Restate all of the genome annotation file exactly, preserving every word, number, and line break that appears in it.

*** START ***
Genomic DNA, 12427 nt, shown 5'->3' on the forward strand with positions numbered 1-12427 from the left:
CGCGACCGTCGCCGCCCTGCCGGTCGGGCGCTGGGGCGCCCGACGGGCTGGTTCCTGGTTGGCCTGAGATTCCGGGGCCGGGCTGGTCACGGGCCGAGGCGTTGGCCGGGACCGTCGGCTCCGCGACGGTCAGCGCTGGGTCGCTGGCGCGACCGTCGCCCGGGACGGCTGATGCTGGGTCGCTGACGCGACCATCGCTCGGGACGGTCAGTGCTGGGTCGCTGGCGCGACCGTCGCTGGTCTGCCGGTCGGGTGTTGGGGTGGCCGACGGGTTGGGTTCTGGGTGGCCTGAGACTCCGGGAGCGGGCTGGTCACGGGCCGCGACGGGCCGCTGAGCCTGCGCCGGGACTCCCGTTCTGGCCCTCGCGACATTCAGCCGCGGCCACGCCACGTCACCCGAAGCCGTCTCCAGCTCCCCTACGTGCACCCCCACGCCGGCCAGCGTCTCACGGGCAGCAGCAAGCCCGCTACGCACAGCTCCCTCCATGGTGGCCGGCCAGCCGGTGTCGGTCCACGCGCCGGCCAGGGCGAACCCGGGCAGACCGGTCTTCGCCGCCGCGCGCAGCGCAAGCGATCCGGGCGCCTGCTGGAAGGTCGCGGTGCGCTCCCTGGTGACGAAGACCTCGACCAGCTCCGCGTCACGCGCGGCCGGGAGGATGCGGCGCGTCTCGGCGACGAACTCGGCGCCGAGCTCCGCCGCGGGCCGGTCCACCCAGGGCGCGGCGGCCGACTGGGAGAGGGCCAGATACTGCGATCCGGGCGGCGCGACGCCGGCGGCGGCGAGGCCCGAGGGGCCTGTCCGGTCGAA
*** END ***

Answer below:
Genomic DNA, 12427 nt, shown 5'->3' on the forward strand with positions numbered 1-12427 from the left:
CGCGACCGTCGCCGCCCTGCCGGTCGGGCGCTGGGGCGCCCGACGGGCTGGTTCCTGGTTGGCCTGAGATTCCGGGGCCGGGCTGGTCACGGGCCGAGGCGTTGGCCGGGACCGTCGGCTCCGCGACGGTCAGCGCTGGGTCGCTGGCGCGACCGTCGCCCGGGACGGCTGATGCTGGGTCGCTGACGCGACCATCGCTCGGGACGGTCAGTGCTGGGTCGCTGGCGCGACCGTCGCTGGTCTGCCGGTCGGGTGTTGGGGTGGCCGACGGGTTGGGTTCTGGGTGGCCTGAGACTCCGGGAGCGGGCTGGTCACGGGCCGCGACGGGCCGCTGAGCCTGCGCCGGGACTCCCGTTCTGGCCCTCGCGACATTCAGCCGCGGCCACGCCACGTCACCCGAAGCCGTCTCCAGCTCCCCTACGTGCACCCCCACGCCGGCCAGCGTCTCACGGGCAGCAGCAAGCCCGCTACGCACAGCTCCCTCCATGGTGGCCGGCCAGCCGGTGTCGGTCCACGCGCCGGCCAGGGCGAACCCGGGCAGACCGGTCTTCGCCGCCGCGCGCAGCGCAAGCGATCCGGGCGCCTGCTGGAAGGTCGCGGTGCGCTCCCTGGTGACGAAGACCTCGACCAGCTCCGCGTCACGCGCGGCCGGGAGGATGCGGCGCGTCTCGGCGACGAACTCGGCGCCGAGCTCCGCCGCGGGCCGGTCCACCCAGGGCGCGGCGGCCGACTGGGAGAGGGCCAGATACTGCGATCCGGGCGGCGCGACGCCGGCGGCGGCGAGGCCCGAGGGGCCTGTCCGGTCGAA